Referential and Self-Referential Integrity Constraints

Referential Integrity Constraints

Different tables in a relational database can be related by common columns, and the rules that govern the relationship of the columns must be maintained. Referential integrity rules guarantee that these relationships are preserved.

Table lists terms associated with referential integrity constraints.

Referential Integrity Constraint Terms

Term Definition
Foreign key The column or set of columns included in the definition of the referential integrity constraint that reference a referenced key.
Referenced key The unique key or primary key of the same or different table that is referenced by a foreign key.
Dependent or child table The table that includes the foreign key. Therefore, it is the table that is dependent on the values present in the referenced unique or primary key.
Referenced or parent table The table that is referenced by the child table’s foreign key. It is this table’s referenced key that determines whether specific inserts or updates are allowed in the child table.

A referential integrity constraint requires that for each row of a table, the value in the foreign key matches a value in a parent key.

Figure 1 shows a foreign key defined on the deptno column of the emp table. It guarantees that every value in this column must match a value in the primary key of the dept table (also the deptno column). Therefore, no erroneous department numbers can exist in the deptno column of the emp table.

Foreign keys can be defined as multiple columns. However, a composite foreign key must reference a composite primary or unique key with the same number of columns and the same datatypes. Because composite primary and unique keys are limited to 32 columns, a composite foreign key is also limited to 32 columns.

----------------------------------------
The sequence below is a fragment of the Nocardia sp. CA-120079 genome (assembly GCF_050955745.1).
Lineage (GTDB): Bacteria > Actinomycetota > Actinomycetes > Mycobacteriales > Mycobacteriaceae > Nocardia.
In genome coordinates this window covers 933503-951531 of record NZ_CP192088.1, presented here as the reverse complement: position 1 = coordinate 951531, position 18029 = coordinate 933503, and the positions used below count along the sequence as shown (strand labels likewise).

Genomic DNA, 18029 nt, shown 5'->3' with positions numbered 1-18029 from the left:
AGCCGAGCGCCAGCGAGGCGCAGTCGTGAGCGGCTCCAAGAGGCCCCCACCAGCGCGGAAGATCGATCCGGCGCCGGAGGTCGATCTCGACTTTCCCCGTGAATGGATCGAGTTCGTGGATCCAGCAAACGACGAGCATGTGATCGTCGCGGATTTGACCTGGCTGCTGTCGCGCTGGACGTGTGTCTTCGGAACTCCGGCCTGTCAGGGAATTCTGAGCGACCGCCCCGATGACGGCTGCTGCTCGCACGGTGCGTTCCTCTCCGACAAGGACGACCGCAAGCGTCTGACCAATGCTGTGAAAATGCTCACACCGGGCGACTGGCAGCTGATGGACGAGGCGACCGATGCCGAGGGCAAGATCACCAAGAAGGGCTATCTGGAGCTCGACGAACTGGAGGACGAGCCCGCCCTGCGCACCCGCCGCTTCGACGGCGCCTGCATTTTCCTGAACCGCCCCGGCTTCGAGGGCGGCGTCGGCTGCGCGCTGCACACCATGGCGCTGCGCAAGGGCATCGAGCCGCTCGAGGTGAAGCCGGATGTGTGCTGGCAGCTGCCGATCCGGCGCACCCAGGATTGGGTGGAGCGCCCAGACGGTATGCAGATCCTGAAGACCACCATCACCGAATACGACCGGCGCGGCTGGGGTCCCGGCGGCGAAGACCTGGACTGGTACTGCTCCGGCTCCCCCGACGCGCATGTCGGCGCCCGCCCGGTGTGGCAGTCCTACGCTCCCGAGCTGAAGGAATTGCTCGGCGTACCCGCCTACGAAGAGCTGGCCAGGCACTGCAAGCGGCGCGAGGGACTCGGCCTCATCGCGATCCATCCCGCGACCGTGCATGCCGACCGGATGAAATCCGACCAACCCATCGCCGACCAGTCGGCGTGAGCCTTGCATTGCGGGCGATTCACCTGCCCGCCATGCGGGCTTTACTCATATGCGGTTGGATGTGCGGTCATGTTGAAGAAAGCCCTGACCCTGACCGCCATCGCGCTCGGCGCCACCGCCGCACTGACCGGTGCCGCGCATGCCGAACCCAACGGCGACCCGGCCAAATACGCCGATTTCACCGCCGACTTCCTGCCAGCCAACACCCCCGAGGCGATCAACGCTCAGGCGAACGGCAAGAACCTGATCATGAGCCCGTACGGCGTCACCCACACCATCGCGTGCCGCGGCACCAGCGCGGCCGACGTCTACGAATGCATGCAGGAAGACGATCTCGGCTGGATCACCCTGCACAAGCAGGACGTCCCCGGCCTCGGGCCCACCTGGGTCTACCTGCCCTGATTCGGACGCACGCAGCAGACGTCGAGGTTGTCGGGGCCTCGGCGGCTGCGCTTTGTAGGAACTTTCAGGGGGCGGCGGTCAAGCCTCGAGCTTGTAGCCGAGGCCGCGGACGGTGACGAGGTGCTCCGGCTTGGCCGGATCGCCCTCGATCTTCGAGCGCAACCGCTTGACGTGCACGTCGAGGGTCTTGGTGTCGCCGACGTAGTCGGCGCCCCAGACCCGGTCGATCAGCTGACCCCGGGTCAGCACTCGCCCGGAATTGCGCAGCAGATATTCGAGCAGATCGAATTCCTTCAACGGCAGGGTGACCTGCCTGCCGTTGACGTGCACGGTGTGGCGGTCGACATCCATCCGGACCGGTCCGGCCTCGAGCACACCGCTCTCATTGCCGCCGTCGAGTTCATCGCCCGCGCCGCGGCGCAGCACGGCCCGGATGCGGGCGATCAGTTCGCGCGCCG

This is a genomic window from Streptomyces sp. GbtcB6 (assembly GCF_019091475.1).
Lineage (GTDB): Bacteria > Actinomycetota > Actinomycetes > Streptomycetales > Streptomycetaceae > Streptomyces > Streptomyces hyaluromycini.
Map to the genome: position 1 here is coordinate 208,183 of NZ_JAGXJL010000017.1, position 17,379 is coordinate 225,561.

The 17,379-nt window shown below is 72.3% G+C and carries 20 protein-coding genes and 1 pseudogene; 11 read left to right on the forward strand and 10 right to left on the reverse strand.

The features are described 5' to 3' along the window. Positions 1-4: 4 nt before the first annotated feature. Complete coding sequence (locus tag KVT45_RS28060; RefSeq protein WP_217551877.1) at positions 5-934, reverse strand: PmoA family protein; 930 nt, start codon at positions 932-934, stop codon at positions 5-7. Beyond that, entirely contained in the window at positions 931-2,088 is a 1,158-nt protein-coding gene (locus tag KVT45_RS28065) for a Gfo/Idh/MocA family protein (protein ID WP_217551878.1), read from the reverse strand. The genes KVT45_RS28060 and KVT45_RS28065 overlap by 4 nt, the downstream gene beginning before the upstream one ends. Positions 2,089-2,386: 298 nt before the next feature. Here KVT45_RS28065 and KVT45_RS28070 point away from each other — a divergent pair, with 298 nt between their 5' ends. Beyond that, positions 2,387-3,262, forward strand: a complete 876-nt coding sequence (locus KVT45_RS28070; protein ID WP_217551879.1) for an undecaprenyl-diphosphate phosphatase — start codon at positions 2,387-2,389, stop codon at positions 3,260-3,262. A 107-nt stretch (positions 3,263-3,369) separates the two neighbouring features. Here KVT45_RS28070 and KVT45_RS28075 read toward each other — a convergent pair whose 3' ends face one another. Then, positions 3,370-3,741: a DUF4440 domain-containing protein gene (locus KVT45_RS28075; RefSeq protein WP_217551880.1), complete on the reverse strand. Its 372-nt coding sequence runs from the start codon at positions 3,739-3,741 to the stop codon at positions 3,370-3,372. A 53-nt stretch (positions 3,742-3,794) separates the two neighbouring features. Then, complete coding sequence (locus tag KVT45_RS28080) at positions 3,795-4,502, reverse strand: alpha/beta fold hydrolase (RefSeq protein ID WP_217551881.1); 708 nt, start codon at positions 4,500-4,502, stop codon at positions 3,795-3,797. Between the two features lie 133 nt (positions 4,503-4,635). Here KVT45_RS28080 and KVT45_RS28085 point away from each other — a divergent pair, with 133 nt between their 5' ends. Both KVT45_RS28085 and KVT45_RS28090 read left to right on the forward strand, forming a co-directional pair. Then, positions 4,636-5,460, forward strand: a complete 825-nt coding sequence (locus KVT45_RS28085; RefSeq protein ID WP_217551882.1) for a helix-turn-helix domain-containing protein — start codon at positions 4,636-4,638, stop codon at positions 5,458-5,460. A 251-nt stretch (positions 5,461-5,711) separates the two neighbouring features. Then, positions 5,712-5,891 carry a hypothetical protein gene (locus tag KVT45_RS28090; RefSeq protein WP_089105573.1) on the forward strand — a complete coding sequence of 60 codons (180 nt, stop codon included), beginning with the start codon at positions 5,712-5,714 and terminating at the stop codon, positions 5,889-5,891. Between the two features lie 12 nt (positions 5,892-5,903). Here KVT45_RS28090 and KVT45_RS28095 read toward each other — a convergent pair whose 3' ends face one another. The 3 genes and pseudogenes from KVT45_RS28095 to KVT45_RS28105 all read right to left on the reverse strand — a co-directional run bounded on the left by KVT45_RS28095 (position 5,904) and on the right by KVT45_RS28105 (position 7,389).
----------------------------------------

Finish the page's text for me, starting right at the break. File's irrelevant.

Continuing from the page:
Figure 1 Referential Integrity Constraints

Referential Integrity Constraints

Self-Referential Integrity Constraints

Another type of referential integrity constraint, shown in Figure 2, is called a self-referential integrity constraint. This type of foreign key references a parent key in the same table.

In Figure 2, the referential integrity constraint ensures that every value in the mgr column of the emp table corresponds to a value that currently exists in the empno column of the same table, but not necessarily in the same row, because every manager must also be an employee. This integrity constraint eliminates the possibility of erroneous employee numbers in the mgr column.

Figure 2 Single Table Referential Constraints

Single Table Referential Constraints

Source: http://docs.oracle.com/cd/B28359_01/server.111/b28318/data_int.htm

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About kaanmutlu

Software Developer - Computer Engineer from Istanbul, Turkey
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